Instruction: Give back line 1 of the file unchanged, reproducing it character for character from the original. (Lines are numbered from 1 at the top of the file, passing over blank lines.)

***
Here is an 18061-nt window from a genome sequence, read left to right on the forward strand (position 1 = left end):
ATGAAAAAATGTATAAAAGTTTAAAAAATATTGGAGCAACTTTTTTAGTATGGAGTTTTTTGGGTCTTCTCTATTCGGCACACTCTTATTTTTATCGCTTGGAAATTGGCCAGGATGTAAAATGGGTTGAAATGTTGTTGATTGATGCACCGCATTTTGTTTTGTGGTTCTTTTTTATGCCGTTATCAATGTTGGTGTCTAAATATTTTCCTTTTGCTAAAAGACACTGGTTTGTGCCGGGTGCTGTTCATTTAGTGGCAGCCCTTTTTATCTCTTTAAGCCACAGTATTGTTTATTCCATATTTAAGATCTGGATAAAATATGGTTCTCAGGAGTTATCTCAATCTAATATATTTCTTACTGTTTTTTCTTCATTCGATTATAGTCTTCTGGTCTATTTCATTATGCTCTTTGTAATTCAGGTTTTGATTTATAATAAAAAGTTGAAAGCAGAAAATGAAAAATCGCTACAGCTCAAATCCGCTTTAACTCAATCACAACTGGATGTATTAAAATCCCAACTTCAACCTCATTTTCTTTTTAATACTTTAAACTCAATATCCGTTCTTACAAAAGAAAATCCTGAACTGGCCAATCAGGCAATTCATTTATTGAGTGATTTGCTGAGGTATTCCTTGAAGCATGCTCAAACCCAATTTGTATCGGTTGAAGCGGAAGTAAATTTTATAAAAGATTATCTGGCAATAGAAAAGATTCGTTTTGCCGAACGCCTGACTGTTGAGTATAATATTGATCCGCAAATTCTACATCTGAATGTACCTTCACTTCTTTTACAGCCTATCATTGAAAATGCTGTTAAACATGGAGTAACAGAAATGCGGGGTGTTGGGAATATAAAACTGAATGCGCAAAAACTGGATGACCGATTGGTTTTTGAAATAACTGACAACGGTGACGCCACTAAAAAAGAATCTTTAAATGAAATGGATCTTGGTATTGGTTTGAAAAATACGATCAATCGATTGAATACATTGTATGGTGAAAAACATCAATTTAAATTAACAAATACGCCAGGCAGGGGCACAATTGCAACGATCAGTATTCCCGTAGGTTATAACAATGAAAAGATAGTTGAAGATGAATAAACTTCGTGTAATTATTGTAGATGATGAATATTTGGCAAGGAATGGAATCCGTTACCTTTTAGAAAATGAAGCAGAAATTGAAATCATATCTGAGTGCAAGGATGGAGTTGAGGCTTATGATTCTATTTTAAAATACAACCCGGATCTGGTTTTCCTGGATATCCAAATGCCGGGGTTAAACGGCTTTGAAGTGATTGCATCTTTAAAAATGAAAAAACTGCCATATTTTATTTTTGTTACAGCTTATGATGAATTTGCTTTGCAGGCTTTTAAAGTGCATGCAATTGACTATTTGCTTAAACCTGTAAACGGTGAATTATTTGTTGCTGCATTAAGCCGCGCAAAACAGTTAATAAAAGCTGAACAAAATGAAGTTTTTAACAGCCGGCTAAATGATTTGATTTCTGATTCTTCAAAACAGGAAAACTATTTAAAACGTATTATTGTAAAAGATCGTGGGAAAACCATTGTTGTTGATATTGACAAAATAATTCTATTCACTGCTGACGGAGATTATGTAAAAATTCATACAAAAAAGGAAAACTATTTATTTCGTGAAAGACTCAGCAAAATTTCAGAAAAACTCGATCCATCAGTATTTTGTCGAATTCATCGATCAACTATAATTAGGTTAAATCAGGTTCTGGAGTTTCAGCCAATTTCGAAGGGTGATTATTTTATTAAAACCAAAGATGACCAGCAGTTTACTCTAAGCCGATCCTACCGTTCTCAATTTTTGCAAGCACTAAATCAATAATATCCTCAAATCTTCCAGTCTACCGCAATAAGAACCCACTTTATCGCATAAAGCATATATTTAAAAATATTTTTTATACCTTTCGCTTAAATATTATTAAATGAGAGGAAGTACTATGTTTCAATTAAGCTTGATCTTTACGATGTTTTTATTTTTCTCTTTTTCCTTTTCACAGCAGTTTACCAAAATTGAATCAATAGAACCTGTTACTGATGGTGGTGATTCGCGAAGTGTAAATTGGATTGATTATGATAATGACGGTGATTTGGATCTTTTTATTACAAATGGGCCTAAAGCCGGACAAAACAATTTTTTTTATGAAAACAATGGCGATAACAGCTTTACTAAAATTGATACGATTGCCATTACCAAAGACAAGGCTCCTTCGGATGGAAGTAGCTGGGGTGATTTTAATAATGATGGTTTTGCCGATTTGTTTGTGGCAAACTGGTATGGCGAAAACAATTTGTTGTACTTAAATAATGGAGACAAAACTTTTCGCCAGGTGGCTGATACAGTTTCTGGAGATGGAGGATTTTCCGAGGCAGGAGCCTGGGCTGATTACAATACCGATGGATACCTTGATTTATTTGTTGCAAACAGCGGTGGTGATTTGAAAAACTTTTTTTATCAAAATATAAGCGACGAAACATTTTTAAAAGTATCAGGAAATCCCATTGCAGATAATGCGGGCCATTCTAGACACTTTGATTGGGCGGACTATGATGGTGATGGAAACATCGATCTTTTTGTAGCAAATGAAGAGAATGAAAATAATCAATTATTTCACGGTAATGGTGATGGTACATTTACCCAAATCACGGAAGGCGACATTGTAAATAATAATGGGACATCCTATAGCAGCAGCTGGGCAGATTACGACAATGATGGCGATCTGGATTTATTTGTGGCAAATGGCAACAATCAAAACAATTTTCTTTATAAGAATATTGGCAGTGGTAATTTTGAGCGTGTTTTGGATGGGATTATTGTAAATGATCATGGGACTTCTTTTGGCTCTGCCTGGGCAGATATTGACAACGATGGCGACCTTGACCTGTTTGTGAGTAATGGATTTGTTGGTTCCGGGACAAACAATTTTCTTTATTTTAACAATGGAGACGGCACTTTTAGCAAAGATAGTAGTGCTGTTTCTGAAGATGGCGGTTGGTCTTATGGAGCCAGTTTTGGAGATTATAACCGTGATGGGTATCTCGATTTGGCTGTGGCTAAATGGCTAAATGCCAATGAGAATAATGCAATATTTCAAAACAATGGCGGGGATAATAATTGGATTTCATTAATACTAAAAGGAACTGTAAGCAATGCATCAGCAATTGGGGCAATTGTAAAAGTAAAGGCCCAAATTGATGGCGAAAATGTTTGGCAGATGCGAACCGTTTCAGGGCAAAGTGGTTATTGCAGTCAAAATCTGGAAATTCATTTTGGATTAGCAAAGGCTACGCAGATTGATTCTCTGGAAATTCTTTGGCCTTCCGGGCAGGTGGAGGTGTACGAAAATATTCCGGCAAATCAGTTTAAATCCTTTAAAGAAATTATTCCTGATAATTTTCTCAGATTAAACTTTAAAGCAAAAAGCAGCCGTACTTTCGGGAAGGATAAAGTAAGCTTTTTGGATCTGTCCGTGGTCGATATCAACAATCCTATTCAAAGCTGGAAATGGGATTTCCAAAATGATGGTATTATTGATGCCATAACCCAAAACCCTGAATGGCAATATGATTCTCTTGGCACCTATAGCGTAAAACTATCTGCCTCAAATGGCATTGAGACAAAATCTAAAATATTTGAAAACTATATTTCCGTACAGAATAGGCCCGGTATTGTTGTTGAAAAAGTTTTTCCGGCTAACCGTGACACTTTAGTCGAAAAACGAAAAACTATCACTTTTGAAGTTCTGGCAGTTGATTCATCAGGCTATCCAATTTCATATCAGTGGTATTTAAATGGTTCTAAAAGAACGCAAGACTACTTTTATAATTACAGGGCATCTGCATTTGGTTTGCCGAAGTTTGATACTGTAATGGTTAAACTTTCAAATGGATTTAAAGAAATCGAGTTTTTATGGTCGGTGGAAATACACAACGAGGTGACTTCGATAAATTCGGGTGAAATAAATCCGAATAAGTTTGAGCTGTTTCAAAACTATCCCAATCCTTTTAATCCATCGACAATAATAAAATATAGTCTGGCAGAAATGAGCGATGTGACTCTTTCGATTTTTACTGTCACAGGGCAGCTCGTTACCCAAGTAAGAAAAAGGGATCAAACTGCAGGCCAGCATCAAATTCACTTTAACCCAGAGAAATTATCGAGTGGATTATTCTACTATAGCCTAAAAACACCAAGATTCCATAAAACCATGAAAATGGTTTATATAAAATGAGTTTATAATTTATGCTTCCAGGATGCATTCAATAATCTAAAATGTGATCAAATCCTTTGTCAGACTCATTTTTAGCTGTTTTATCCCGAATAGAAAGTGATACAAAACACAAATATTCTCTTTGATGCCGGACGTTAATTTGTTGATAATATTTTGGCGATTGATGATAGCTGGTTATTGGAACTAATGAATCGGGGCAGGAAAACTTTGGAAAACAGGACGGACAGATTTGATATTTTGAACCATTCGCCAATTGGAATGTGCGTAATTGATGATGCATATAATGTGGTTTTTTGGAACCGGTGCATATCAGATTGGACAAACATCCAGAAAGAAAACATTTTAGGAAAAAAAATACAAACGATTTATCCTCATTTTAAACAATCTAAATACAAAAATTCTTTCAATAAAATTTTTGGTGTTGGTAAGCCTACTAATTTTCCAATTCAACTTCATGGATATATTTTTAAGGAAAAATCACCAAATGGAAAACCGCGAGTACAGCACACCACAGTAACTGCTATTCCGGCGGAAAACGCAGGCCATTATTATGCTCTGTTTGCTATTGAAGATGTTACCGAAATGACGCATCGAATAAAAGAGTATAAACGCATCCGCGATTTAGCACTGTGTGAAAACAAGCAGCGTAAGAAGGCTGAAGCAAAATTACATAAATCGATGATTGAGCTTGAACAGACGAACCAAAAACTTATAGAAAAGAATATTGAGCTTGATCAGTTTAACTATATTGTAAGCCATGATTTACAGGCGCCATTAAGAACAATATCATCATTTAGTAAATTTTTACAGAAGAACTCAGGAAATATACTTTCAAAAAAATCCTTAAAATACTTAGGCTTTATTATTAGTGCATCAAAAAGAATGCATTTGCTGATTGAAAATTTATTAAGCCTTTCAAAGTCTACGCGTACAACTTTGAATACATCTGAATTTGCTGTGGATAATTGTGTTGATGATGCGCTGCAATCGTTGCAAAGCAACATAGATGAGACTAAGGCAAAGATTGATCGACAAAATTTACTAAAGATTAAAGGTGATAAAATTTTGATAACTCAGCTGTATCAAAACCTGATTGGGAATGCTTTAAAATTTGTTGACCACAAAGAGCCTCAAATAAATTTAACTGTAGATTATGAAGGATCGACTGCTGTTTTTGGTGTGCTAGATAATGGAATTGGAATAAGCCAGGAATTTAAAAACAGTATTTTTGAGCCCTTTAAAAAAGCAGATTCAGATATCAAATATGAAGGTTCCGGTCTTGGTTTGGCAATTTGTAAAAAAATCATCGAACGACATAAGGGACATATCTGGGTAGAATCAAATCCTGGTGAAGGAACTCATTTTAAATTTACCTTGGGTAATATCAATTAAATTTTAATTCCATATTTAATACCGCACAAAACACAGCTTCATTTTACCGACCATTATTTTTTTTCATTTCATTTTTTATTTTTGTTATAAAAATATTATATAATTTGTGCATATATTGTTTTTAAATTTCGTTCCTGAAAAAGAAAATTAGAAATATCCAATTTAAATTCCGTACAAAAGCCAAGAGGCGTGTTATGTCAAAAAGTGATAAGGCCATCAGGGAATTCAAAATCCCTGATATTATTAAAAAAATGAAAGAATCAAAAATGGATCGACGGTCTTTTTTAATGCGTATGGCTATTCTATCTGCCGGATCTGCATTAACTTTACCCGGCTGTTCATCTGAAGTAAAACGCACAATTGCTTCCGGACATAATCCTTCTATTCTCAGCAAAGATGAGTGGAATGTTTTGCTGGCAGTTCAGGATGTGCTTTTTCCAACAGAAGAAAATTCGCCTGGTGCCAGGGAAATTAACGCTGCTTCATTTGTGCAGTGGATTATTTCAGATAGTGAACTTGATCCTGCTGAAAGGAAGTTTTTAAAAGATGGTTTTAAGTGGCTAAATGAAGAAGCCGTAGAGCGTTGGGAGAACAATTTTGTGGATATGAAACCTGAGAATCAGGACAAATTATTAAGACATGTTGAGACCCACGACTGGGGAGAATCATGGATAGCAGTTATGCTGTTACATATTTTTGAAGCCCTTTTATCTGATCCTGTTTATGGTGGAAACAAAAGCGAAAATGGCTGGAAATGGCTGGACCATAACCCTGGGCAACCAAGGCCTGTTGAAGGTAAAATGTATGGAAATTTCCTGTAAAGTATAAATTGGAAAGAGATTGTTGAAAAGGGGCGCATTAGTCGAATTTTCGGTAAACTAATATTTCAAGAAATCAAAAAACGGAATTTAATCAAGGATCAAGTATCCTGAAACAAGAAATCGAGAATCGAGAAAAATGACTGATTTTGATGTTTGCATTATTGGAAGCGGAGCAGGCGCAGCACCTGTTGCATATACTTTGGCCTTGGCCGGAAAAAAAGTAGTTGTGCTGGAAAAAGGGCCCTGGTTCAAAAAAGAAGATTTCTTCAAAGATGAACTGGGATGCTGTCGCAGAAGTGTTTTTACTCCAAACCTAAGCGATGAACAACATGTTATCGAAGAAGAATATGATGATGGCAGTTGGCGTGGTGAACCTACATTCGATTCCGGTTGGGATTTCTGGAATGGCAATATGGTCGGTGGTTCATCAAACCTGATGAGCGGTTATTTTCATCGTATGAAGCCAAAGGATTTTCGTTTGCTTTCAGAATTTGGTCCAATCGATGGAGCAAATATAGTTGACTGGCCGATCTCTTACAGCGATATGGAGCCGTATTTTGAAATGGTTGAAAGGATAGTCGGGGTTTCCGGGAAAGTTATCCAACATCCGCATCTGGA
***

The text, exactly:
Here is an 18061-nt window from a genome sequence, read left to right on the forward strand (position 1 = left end):